Now I know some would suggest going on bikes. But to me that would make you stand out and be a target.
      I would expect lots of “refugees” would be on the road “walking out” with their belongings in whatever cart or wheeled contraption they have or can find.
      So after an EMP, so I doubt this would stand out that much.

  • Glad there was a rescue / good ending in this situation.

    Of course the question is, how many bad endings have there been? How many bones are scattered across the desert floor?

  • Although you have a point, I would hope that most Preppers are better prepared and have a workable plan, rather than what these people did.
    It seems to be a common problem, as at the Sothern border in Arizona much of the same thing occurs with those illegal, migrant populations.
    Most people who are unfamiliar with Desert travel, are totally unprepared for what they would face.

    Also in most real SHTF scenarios , those that require bugging out, staying put is not an option. Like once the power goes out completely and for ever in a city. Without power, food, water, etc., you would not survive if you remained there. So you would have to leave your “known territory” for an “unknown one”. But if you plan properly, that “unknown one” should just be an alternative, “known territory,”, not a truly unknown one.
    The same basically goes with bugging out on ” foot” and bugging out in a vehicle, you should be properly prepared to do either one.

  • I walked everywhere as a Grunt in the Marine Corps…every climate every place. Start with physical conditioning. You have to work on your cardio in order to have a chance. That includes increasing the load you carry over time so you get use to the weight. Depending on how out of shape you are this could take awhile. Footwear. I still wear combat boots; Rocky 8 inch S2V’s (ankle support). I use the Rocky foot beds, but have used SOF ones (bake in the oven). I use 550 cord for bootlaces. Socks. SmartWool, Rocky 2SV or Fox River socks. The Rocky boots did not require a lot of break in, but spend some time wearing them so the foot beds adjust for your feet. Most newer better quality boots have low break in, but I would suggest doing it so you can toughen up your feet to avoid blisters. Over time you will develop calluses that will protect your feet. When I did get blisters I drained them and used MoleSkin. If they ripped off I used Liquid Skin to cover; then Moleskin. I use a 5.11 Rush 72 pack (internal frame). I can put enough “stuff” to get me buy for a week. You can add a 128 ounce water bladder (recommend Camelback bladders – cheaper ones puncture or leak). Plan on having a LifeStraw/Katadyn and/or be prepared to carry more water. I use 2 quart canteens w/Molle on the outside of the pack to increase water. I use MRE’s, but field strip them for less space and to get rid of the “stuff” I don’t use or eat. Cliff , Kind, Lar bars, beef jerky, hard candy, trail mix, sun flower seeds, etc. Keep it small so you can stuff it anywhere in the pack. Small mirror, canteen cup, Esbit stove w/extra fuel, fly half or plastic tarp, poncho/poncho liner (Snug Pack jungle bag), leather gloves, IFAK, Leatherman Skeletool, Gerber Infantry Knife, cotton balls soaked in Vaseline (fire) 2 x lighters, flint/steel, 2 x MRE spoons, 4 x microfiber towels, toiletries (at least soap), Gold Bond foot powder, sun screen, bug juice (bug spray), baby wipes, Silva compass, Garmin, Streamlight flashlight/head lamp w/extra batteries, multiple changes of socks, 10 x small tent stakes, 100 foot 550 cord, duct tape, QT and Gallon size Zip Lock Freezer bags, small sewing kit (make one – include various sizes of safety pins), 2 x contractor garbage bags (thick), toilet paper (two ply), 3 x nitrile gloves (in addition to what is in the IFAK). I have other stuff I add depending on what I am doing.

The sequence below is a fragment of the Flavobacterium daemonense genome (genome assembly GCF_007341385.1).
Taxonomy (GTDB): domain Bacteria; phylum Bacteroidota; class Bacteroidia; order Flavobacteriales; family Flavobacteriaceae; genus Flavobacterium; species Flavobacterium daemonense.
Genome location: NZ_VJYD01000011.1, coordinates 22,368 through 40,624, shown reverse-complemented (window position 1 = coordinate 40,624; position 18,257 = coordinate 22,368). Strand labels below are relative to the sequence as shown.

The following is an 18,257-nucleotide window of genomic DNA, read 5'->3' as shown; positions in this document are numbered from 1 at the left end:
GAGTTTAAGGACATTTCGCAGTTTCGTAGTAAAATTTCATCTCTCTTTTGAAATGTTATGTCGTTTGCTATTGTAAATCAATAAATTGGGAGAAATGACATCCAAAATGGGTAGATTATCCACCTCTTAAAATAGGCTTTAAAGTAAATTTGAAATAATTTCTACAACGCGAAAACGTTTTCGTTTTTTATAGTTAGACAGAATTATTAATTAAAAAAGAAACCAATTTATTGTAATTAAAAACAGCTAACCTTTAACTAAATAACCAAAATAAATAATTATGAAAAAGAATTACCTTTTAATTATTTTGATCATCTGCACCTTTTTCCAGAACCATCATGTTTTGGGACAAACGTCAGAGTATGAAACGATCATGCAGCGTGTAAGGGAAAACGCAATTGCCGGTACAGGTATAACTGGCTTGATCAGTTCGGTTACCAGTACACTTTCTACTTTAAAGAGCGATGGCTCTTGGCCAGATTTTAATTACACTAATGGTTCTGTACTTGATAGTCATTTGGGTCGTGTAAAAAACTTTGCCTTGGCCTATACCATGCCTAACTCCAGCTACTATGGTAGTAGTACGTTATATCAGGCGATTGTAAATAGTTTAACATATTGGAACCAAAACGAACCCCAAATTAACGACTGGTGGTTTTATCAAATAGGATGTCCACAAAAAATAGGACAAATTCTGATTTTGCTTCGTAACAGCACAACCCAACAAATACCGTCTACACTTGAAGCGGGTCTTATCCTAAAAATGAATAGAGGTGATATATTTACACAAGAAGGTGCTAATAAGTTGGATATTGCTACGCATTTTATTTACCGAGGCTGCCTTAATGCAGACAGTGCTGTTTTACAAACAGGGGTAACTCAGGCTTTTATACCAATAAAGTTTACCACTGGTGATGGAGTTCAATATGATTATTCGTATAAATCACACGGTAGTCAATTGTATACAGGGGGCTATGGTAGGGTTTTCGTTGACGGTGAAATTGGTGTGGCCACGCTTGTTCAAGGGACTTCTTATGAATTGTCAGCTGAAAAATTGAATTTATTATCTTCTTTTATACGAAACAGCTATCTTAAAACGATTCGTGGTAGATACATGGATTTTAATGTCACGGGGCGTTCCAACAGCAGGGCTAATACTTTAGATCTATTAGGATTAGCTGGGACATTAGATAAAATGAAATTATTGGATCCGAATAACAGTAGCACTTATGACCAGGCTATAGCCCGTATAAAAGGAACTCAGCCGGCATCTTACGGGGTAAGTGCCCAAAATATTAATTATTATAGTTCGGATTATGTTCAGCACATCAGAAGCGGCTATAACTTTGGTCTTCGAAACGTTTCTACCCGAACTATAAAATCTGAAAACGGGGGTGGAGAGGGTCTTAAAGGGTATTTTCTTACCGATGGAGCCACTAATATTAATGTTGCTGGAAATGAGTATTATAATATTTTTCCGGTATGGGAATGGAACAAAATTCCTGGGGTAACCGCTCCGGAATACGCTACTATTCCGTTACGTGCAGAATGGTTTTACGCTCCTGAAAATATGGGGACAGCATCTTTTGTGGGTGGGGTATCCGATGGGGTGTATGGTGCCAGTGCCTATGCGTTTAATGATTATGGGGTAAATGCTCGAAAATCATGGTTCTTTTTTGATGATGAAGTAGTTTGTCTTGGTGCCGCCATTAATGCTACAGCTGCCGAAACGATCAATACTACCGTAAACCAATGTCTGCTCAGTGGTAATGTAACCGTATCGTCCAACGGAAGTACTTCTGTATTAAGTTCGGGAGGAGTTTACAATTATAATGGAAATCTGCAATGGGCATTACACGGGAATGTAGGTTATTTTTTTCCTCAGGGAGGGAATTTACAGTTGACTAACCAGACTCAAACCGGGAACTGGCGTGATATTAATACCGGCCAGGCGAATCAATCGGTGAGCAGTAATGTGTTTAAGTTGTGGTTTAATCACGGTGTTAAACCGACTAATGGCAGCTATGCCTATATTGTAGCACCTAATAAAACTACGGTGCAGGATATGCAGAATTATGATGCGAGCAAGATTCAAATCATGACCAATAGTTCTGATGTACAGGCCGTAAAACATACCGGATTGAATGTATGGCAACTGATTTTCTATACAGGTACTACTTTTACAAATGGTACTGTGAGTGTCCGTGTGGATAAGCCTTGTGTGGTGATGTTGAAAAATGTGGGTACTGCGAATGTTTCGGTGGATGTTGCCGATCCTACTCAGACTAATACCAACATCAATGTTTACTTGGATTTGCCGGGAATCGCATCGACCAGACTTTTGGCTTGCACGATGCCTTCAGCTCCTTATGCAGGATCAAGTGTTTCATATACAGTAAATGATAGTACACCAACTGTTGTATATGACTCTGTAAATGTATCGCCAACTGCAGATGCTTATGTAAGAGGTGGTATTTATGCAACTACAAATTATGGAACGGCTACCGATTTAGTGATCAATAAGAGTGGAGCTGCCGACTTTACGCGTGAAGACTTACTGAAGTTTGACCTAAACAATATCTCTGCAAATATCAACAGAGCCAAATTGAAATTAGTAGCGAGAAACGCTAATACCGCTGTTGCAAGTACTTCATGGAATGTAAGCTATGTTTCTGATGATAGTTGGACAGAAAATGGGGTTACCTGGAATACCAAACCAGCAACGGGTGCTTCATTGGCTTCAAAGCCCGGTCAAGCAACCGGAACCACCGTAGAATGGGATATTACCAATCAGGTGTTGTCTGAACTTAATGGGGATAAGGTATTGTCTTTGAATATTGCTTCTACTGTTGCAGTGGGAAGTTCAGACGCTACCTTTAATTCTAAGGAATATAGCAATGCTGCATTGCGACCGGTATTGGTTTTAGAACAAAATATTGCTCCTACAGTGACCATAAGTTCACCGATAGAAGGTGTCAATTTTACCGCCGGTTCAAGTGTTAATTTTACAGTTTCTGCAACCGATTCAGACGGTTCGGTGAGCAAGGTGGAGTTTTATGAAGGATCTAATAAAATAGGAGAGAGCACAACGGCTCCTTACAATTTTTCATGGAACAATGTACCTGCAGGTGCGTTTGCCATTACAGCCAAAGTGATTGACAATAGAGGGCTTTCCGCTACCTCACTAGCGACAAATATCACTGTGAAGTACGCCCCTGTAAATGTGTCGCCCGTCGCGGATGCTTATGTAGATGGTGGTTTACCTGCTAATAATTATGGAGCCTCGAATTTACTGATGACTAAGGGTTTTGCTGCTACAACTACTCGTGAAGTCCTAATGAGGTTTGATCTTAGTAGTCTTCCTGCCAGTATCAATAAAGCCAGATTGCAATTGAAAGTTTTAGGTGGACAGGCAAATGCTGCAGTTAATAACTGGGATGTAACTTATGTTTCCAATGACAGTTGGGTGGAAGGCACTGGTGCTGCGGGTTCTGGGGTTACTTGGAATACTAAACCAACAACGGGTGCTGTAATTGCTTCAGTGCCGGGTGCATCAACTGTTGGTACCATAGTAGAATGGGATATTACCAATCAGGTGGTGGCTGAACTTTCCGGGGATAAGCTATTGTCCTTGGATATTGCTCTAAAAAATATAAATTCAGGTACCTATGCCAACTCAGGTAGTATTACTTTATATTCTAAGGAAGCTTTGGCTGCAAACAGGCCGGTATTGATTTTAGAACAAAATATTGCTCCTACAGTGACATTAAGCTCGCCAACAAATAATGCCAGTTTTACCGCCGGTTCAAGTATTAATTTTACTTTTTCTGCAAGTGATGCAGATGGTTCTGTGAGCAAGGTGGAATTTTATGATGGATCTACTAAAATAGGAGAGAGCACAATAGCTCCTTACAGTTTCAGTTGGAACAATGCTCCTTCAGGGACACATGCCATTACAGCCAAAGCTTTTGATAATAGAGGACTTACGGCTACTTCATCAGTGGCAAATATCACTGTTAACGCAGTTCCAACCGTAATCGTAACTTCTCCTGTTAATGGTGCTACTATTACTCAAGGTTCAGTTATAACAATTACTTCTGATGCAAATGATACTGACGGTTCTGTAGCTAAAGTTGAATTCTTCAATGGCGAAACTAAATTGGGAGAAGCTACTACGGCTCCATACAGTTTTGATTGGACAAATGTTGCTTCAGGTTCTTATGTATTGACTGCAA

• @InTheBooniesTX,
      First, Semper Fi!
      Second, lot of good advice there. I have a lot of stuff you list with some deltas.
      I used to be a LifeStraw guy, but then we had a drought bad enough, a lot of the water sources I would of used to get home (assuming humping it from work) dried up.
      Since then I have been using a Platypus gravity filter system. My “Clean” bag is my water to drink, and I fill the dirty bag and carry it too to filter later, giving me 6L of water. Assuming 1L an hour, 5 hour hump home, with 1L for margin of error. Of course I could ration, depending on the weather conditions, level of effort, Murphy lurking.
      My ever so thoughtful wife got me half a dozen KA-BAR Spork/Knife combo sets. The chopsticks are pretty cool too.

      • Semper Fi! I was at Horno back in the day! 1/9…ancient history!

        I will have to check out the water solution you listed.

        Oh love the Kabar sporks! We have a few of those too.

        It’s funny, but there is literally water all over Texas in stock ponds. You’d never think it, but they don’t dry up! At least around here… We just put one in and I am waiting for the rains to fill it up so I can stock it with fish next year! Guess I should have included a hat of some kind…hated humping with a Kevlar, but it is what it is! Now I just wear a multicam ball cap (hate that term – ball cap). Had a Navy guy call our covers “Ball Caps” so I have never forgotten that. Funny the stuff we remember from deployments….

        • One of the little things that still really sticks with me from SERE forty years ago is “Drink water, ration sweat.”

    • Gee @InThe BooniesTX, reading through your gear list felt like packing my own camping/survival bag, save for minor differences. Even the Leatherman the Gerber knife and Silva compass, kinda reassuring to read your comment I must say lol.

      Some good advice there, this is proven stuff according to my experience too. I’ve lived from this bag for weeks in training you sure can go a distance and do a lot with that. I’ve added a lightweight tarp and a compact hammock w/ bugnet and some adaptations to shed weight, having a good sleep is refreshing and helps me keep going.

      I also use compressed towel pills instead of baby wipes. I can carry a lot in small space, as in a tube or bag (waterproofed of course). They’re lightweight, and can be used for everything: to clean wounds or gear, personal hygiene, pre-filter water, tinder… And they can be cleaned, dried and used many times over. I guess it’s the most versatile item in my bag other than my knife.